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Boeing F-15QA Advanced Eagle Demo Flies With 12 AIM-120 Missiles During First Airshow

F 15QA with 12 AMRAAMs
F-15QA Demo
Boeing F-15QA during the demo at the Spirit of St Louis Airshow and Stem Expo in Chesterfield MO (Image credit: Chris Conley)

The new Boeing F-15QA demo made its debut with an impressive performance at the Spirit of St. Louis Airshow carrying 12 air-to-air missiles.

On May 24, 2024, Boeing officially announced that their demo team would return to the airshow circuit this year with two jets, generating a lot of excitement within the aviation community.

The F-15QA Advanced Eagle Demo team is scheduled to take part in three airshows, one in the U.S. (Spirit of St. Louis Airshow) and two in Europe (RIAT and Farnborough International Air Show).

The public debut of the team took place, as planned, on Jun. 8 – 9 at the Spirit of St. Louis Airshow in Chesterfield, Missouri. Boeing brought to the airshow two F-15QAs: one clean and one loaded out with 12 AIM-120 AMRAAM missiles.

While both air displays were remarkable, the one by the missiled-up Eagle was particularly interesting as it involved an F-15 flying with its current maximum air-to-air missile capacity. In fact, at present, the F-15 can carry no more than 12 AIM-120s. However, that number can be nearly doubled with the new outer wing hardpoints and newly designed launcher-racks called Advanced Missile and Bomb Ejection Rack (AMBER).

Patented by Boeing in 2016, the AMBER rack will allow the F-15 to carry two missiles under each attachment point (on both the wings and FAST packs): once the new racks are available, the latest generation F-15s (F-15SA, F-15QA and F-15EX) will be able to carry up 22 air-to-air missiles in air-to-air configuration and act as a “bomb/missile truck” carrying a lot of long-range air-to-air missiles or air-to-ground standoff weapons; much more than the F-15C and F-15E (limited to 8 air-to-air missiles).

Some interesting shots of the F-15QA air display at the only scheduled demo in North America for 2024 were taken by Chris Conley. “Preston and I were part of a larger media team covering the entire event,” Chris told us in a message. “It was truly awesome to see and hear these jets in the air. Man they’re loud!!!”

The following amazing 36-min video was shot by Preston Monoc who filmed the displays of both the clean and missiled-up F-15QA. “Each day there were two demos one clean and slicked out and a dirty. This amazing F-15QA performed while carrying 12 air-to-air missiles! Each weighing 350 lbs. It performed an almost identical show as the F-22 with a huge load out. The clean F-15 QA Advanced was down on Saturday,” Preston says in the Youtube video description.





F-15QA

In 2017, Boeing was awarded a contract to manufacture 36 F-15QA fighter jets for the Qatar Emiri Air Force (QEAF). The F-15QA made its first flight on Apr. 14, 2020 and the first four aircraft were delivered to the QEAF in 2021.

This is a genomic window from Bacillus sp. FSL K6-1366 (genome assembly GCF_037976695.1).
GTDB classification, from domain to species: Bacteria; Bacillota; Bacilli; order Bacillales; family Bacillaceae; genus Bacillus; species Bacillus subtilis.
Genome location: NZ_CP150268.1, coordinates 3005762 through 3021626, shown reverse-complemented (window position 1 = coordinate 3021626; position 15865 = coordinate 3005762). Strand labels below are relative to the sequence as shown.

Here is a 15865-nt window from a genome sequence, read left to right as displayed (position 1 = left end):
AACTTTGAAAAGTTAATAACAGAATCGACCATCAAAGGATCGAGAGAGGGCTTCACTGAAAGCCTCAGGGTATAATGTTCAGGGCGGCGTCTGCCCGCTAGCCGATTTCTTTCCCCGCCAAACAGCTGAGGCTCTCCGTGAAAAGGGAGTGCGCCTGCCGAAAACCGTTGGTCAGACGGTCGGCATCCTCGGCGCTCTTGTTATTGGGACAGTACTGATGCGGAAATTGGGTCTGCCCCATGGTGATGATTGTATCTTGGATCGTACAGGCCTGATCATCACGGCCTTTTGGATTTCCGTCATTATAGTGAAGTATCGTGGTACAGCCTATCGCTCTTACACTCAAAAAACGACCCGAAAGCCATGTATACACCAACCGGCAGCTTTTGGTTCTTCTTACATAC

The F-15QA (Qatar Advanced) features new outer wing hardpoints for increased payload, AN/APG-82(V)1 Advanced Electronically Scanned Array (AESA) radar, Joint Helmet-Mounted Cueing Systems (JHMCS) for both the pilot and the Weapon Systems Officer (WSO), 10×19-in Large Area Displays (LADs) and low-profile Head-Up Display (HUD) in both cockpits, digital fly-by-wire and General Electric F110-GE-129 engines.

Compared to the F-15C/E, the F-15QA is equipped with the the Missile Approach Warning System (MAWS) sensors at the end of the tail booms and below the cockpit. Officially, it’s not known which MAWS system and self-defense suite has been installed in the aircraft, however we can see from the photos that the sensor is very similar to the AN/AAR-57A(V) Common Missile Warning System (CMWS) produced by BAE Systems that could be most probably coupled with the AN/ALQ-239 Digital Electronics Warfare Systems (DEWS), also produced by the same company.

Based on the F-15QA is the new F-15EX, that was developed to address a series of needs mainly emerged after the National Defense Strategy directed the U.S. armed services to adapt to the new threats from China and Russia. The aircraft, while extremely similar to the QA variant, features some US-only capabilities like the new AN/ALQ-250 Eagle Passive Active Warning Survivability System (EPAWSS) electronic warfare and electronic surveillance system and Open Mission Systems (OMS) architecture.

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About David Cenciotti
David Cenciotti is a journalist based in Rome, Italy. He is the Founder and Editor of “The Aviationist”, one of the world’s most famous and read military aviation blogs. Since 1996, he has written for major worldwide magazines, including Air Forces Monthly, Combat Aircraft, and many others, covering aviation, defense, war, industry, intelligence, crime and cyberwar. He has reported from the U.S., Europe, Australia and Syria, and flown several combat planes with different air forces. He is a former 2nd Lt. of the Italian Air Force, a private pilot and a graduate in Computer Engineering. He has written five books and contributed to many more ones.

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